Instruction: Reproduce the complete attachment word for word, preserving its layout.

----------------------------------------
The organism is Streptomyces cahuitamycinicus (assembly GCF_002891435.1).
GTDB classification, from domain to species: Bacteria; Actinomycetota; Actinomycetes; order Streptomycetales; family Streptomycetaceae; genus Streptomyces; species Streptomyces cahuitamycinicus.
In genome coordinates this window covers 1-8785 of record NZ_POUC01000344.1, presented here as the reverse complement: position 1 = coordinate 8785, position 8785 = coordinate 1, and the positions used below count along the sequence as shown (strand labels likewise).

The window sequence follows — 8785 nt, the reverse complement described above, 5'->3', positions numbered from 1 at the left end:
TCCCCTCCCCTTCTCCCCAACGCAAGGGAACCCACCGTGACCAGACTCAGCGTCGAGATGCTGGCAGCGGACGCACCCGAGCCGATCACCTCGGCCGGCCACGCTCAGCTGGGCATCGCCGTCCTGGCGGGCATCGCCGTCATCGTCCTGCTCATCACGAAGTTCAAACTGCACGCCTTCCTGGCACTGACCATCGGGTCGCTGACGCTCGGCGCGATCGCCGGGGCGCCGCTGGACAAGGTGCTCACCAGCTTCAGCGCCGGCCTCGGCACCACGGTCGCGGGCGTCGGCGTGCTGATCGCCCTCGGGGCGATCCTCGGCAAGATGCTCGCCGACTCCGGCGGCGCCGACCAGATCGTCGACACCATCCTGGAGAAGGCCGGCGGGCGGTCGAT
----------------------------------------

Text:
The organism is Streptomyces cahuitamycinicus (assembly GCF_002891435.1).
GTDB classification, from domain to species: Bacteria; Actinomycetota; Actinomycetes; order Streptomycetales; family Streptomycetaceae; genus Streptomyces; species Streptomyces cahuitamycinicus.
In genome coordinates this window covers 1-8785 of record NZ_POUC01000344.1, presented here as the reverse complement: position 1 = coordinate 8785, position 8785 = coordinate 1, and the positions used below count along the sequence as shown (strand labels likewise).

The window sequence follows — 8785 nt, the reverse complement described above, 5'->3', positions numbered from 1 at the left end:
TCCCCTCCCCTTCTCCCCAACGCAAGGGAACCCACCGTGACCAGACTCAGCGTCGAGATGCTGGCAGCGGACGCACCCGAGCCGATCACCTCGGCCGGCCACGCTCAGCTGGGCATCGCCGTCCTGGCGGGCATCGCCGTCATCGTCCTGCTCATCACGAAGTTCAAACTGCACGCCTTCCTGGCACTGACCATCGGGTCGCTGACGCTCGGCGCGATCGCCGGGGCGCCGCTGGACAAGGTGCTCACCAGCTTCAGCGCCGGCCTCGGCACCACGGTCGCGGGCGTCGGCGTGCTGATCGCCCTCGGGGCGATCCTCGGCAAGATGCTCGCCGACTCCGGCGGCGCCGACCAGATCGTCGACACCATCCTGGAGAAGGCCGGCGGGCGGTCGAT